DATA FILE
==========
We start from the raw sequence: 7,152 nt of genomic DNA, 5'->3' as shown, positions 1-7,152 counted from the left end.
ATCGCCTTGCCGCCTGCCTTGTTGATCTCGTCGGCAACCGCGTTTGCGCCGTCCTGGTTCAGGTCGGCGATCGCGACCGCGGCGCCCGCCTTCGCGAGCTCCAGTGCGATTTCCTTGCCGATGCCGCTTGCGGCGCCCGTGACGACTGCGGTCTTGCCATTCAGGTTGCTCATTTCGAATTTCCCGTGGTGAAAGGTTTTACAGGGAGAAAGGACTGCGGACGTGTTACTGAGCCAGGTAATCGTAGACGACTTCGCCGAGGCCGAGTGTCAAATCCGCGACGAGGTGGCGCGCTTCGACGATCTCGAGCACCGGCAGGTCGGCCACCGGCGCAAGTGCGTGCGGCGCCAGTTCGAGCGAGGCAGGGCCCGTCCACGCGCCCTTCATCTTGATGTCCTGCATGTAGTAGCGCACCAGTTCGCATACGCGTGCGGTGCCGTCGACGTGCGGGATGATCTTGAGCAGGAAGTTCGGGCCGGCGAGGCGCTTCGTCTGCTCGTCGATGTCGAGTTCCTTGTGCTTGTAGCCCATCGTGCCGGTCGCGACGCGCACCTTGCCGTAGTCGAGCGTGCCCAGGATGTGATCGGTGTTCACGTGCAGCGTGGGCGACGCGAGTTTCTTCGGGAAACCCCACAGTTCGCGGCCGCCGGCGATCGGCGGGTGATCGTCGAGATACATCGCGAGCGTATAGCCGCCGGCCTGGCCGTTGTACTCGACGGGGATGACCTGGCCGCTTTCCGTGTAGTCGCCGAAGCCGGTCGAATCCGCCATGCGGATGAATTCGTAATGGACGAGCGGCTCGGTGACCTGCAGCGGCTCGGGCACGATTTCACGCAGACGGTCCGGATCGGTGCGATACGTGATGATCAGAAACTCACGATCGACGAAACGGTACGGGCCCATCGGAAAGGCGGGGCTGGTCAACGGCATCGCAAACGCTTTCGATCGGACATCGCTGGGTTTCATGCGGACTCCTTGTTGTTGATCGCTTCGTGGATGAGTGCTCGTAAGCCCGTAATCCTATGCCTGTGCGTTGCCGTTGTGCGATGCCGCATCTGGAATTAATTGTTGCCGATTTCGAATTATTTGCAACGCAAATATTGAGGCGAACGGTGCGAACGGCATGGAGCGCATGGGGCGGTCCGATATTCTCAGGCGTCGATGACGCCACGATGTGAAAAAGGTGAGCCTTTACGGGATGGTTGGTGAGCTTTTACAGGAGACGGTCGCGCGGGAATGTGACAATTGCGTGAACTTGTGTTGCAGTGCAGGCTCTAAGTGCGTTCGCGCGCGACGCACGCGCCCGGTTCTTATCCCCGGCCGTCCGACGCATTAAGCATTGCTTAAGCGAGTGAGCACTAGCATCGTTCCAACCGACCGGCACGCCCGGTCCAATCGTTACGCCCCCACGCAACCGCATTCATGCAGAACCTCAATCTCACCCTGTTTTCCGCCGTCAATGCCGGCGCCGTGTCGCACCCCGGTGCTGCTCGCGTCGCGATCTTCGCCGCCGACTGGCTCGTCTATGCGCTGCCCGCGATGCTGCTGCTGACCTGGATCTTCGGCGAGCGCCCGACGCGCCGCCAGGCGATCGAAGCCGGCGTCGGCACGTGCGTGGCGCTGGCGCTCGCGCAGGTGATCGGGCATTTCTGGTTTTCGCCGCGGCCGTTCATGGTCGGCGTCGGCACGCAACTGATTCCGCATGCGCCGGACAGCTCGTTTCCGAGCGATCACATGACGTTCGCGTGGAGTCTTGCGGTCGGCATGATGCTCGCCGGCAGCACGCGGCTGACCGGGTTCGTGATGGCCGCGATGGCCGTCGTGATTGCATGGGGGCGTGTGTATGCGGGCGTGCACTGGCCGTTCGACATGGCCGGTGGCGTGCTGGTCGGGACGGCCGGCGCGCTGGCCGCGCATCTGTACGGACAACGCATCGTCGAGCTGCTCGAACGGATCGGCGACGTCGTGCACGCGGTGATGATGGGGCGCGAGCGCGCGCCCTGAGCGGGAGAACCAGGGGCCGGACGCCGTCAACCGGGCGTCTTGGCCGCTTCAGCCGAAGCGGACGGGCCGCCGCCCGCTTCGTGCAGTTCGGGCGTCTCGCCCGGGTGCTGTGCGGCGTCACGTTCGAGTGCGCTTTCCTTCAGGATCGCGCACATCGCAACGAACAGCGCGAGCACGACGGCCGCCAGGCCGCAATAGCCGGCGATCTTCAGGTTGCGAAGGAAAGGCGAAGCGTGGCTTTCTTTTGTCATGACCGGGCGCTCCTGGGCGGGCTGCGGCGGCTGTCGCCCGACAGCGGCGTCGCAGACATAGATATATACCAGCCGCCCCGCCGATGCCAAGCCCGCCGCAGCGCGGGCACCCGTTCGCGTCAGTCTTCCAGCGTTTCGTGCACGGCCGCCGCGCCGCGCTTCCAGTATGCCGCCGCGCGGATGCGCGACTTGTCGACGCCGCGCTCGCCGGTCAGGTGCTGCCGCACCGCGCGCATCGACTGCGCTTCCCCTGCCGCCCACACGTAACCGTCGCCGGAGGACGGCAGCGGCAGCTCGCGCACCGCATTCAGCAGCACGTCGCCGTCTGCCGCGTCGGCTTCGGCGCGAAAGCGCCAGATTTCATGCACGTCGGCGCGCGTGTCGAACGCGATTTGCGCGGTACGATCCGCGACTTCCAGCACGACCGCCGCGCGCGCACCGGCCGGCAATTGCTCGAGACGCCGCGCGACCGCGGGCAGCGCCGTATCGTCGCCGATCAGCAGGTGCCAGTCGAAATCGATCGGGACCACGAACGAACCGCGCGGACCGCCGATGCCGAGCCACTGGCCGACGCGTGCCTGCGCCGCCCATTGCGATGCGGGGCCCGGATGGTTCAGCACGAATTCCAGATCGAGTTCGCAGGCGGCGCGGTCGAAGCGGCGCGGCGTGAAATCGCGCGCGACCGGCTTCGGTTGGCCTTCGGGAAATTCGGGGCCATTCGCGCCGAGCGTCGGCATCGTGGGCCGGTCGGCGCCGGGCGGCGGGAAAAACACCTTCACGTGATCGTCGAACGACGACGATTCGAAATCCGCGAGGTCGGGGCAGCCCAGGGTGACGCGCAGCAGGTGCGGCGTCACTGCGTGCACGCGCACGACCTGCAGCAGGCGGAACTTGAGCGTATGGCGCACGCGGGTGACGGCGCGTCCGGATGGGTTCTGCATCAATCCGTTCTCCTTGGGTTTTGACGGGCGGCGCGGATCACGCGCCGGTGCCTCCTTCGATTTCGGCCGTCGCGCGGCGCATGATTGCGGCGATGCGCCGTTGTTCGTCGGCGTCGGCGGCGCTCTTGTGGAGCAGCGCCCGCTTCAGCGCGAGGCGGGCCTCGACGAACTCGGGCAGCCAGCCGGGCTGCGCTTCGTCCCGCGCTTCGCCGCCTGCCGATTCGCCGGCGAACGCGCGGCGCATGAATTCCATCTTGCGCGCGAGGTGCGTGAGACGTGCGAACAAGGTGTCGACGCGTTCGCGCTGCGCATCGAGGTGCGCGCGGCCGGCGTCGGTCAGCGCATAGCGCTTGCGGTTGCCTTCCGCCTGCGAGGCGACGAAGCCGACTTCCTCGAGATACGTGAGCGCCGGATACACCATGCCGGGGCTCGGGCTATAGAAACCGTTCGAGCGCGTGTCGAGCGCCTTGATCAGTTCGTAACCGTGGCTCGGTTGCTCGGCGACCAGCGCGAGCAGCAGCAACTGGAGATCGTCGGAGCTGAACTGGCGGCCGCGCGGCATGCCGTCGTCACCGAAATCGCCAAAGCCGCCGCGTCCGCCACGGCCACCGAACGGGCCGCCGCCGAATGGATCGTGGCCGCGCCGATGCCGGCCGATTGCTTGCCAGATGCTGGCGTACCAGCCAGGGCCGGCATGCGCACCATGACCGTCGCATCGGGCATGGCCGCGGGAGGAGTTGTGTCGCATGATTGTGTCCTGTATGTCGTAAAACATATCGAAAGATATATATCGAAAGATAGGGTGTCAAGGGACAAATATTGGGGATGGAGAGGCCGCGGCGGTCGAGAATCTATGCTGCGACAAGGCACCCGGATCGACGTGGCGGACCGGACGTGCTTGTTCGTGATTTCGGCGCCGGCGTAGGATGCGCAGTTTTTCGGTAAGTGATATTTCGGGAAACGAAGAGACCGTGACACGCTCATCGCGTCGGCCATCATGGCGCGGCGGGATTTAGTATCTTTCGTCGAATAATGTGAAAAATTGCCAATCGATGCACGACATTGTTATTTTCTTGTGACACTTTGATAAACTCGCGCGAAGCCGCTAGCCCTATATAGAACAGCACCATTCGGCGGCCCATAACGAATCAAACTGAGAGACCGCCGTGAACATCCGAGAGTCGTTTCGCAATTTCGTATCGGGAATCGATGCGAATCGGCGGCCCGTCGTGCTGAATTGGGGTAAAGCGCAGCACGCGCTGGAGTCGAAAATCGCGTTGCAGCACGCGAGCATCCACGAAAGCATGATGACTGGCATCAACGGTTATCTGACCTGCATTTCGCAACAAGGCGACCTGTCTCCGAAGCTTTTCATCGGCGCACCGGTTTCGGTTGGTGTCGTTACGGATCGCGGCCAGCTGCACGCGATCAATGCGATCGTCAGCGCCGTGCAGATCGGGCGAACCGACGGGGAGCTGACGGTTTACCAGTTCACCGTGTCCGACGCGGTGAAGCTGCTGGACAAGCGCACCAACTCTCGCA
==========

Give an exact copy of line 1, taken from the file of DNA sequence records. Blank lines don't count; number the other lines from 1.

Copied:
We start from the raw sequence: 7,152 nt of genomic DNA, 5'->3' as shown, positions 1-7,152 counted from the left end.